Fuentes denies breaking law, but admits giving transfusions

Lawyers representing the doctor at the centre of the Operación Puerto blood doping investigation, Eufemiano Fuentes, have acknowledged that he did carry out blood transfusions for professional athletes, but are insisting that he wasn’t breaking any laws when he did so. Due to face trial in Madrid later this year along with five others, Fuentes is accused of a crime against public health due to the fact that he helped to carry blood transfusions in hotel rooms.

The details have emerged from written statements presented to the Madrid court last December by defence lawyers representing Fuentes, former Comunitat Valenciana DS Vicente Belda and former Comunitat Valenciana assistant DS Ignacio Labarta and were published on Monday [March 12] by El País.

The statement says: “It cannot certainly be said that the blood transfusions provided in hotel rooms were carried out without sufficient hygienic and sanitary guarantees, since such locations are ideal for carrying out these procedures in given situations where they are undertaken, in a hotel room that had recently been prepared for the arrival of a new guest and also bearing in mind that they were carried out by persons who were both well experienced and qualified to do so, namely José Luis Merino Batres, who is a haematologist and Señor Fuentes, who assisted him on some of these tasks, who is also a practising doctor.”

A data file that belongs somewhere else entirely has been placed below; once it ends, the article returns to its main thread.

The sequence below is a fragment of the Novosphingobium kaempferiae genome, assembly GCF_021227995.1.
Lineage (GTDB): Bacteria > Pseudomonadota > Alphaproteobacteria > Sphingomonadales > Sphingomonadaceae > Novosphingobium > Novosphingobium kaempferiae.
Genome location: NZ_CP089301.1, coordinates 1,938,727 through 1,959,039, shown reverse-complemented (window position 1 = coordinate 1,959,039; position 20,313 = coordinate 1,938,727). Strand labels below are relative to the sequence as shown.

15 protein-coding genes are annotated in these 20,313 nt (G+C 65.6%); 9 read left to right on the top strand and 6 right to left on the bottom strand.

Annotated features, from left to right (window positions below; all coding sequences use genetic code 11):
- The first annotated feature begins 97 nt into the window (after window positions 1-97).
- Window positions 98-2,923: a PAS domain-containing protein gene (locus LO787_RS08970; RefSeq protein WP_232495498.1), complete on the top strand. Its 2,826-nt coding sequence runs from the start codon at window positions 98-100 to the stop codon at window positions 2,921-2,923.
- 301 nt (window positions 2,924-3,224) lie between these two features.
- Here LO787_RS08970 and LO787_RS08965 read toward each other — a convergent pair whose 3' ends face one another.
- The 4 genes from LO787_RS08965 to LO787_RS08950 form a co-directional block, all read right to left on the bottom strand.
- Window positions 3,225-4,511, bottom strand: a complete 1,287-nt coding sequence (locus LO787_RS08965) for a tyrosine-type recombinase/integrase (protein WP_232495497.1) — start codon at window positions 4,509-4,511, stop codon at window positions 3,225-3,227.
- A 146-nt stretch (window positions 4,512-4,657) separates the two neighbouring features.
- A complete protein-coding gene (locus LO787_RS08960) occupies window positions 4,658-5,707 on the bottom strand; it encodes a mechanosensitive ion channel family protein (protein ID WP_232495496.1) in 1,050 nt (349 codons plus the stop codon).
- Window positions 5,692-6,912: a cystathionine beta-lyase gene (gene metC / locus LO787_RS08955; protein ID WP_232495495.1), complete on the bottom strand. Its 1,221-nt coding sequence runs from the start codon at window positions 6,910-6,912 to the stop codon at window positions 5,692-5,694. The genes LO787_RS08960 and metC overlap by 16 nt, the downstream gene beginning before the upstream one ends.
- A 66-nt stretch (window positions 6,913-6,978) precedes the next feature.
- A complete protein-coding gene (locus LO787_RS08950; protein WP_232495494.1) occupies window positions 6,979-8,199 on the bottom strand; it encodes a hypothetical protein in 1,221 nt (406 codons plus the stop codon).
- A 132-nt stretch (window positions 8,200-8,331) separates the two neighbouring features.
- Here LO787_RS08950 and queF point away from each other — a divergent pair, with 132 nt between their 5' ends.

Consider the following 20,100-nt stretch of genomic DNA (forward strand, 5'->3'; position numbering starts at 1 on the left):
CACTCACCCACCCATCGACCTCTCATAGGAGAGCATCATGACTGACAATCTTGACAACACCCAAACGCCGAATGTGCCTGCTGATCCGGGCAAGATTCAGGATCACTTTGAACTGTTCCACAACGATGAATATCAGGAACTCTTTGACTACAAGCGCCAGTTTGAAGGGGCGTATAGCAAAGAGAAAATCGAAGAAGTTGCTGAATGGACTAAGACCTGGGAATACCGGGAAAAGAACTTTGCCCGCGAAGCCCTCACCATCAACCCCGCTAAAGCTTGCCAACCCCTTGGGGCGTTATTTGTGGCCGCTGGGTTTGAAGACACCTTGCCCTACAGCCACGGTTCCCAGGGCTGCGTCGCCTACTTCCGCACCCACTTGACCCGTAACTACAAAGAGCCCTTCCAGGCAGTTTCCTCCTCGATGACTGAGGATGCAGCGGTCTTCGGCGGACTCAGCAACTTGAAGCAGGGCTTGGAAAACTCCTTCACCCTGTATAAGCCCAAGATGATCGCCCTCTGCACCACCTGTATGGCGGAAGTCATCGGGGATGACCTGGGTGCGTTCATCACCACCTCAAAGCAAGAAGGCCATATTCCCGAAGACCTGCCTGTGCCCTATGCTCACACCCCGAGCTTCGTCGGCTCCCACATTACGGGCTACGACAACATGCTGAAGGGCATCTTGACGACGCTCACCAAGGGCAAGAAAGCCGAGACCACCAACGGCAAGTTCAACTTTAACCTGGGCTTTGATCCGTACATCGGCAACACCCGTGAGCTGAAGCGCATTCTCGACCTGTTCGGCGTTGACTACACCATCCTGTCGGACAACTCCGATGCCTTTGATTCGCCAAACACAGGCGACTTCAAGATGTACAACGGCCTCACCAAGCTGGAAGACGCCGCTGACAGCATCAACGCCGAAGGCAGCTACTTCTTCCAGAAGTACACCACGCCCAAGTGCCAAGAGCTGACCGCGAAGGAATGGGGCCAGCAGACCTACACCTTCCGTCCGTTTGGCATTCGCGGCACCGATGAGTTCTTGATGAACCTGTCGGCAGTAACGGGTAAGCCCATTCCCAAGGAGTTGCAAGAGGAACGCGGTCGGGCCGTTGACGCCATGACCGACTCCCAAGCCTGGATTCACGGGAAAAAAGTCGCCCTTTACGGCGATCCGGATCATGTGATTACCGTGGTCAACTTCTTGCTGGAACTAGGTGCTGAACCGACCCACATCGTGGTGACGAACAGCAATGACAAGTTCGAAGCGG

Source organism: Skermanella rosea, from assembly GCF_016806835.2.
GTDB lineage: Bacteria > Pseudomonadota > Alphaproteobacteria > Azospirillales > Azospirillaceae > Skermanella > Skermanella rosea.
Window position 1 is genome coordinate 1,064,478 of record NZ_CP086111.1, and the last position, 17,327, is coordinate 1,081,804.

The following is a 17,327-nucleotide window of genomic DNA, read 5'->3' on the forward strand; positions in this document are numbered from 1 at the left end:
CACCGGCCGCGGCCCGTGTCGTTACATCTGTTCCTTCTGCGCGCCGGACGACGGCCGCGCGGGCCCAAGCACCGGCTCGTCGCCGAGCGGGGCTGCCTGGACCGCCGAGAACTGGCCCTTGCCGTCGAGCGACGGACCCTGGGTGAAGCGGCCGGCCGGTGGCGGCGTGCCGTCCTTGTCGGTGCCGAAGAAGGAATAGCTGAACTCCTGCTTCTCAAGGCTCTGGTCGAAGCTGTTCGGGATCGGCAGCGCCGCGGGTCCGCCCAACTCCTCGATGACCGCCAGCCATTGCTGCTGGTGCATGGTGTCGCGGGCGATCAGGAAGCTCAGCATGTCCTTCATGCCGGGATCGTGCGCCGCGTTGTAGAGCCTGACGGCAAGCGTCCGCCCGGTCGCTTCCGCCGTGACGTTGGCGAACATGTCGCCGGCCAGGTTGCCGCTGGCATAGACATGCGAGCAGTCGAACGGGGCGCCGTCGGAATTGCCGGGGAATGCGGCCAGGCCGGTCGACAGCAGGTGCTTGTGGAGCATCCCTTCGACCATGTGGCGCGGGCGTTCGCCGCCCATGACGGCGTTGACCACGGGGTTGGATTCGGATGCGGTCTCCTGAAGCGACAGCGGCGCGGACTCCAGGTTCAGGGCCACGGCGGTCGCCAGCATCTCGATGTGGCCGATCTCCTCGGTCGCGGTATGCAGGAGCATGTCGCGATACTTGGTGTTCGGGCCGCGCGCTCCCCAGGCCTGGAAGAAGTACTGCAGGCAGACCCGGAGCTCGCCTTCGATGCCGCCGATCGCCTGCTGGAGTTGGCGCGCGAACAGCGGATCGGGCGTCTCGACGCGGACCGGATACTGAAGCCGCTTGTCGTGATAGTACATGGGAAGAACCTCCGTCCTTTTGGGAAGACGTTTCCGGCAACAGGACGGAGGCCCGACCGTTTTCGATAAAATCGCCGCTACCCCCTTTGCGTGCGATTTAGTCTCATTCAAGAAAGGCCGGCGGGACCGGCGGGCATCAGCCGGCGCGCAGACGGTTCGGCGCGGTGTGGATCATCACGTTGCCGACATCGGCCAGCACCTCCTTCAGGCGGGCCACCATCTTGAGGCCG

Along with Fuentes, Merino Batres, Belda and Labarta, the others due to face the same charges are Fuentes’ sister, Yolanda Fuentes, who is also a doctor, and Manolo Saiz, former team boss at ONCE and Liberty Seguros. All are maintaining their innocence of the charge brought against them. Merino Batres is also attempting to have the case against him struck out on medical grounds as he has been receiving treatment for Alzheimer’s since 2007. Charges have been dropped against Aldredo Córdova, a doctor who worked with Kelme and Liberty Seguros.

Those standing trial cannot face charges of doping riders because this did not become an offence in Spain until November 2006, largely as a result of the controversy stirred up by the Puerto investigation. However, the statement presented by Fuentes’s lawyers talks of athletes “voluntarily undertaking transfusions” and adds that the procedures often didn’t take place within clinics and other medical facilities because of the “logical desire for discretion and privacy on the part of the athletes and to avoid the drug controls carried out by the sporting authorities".

The statement points out that none of the athletes caught up in the Puerto investigation have come forward with a complaint about their health being endangered. It also underlines the importance that was attached by Fuentes and others to delivering the best quality service, using the same machines and processes for extracting and storing the blood as would be used in a hospital.

Thank you for reading 5 articles in the past 30 days*

Join now for unlimited access

Enjoy your first month for just £1 / $1 / €1

*Read any 5 articles for free in each 30-day period, this automatically resets

After your trial you will be billed £4.99 $7.99 €5.99 per month, cancel anytime. Or sign up for one year for just £49 $79 €59

Join now for unlimited access

Try your first month for just £1 / $1 / €1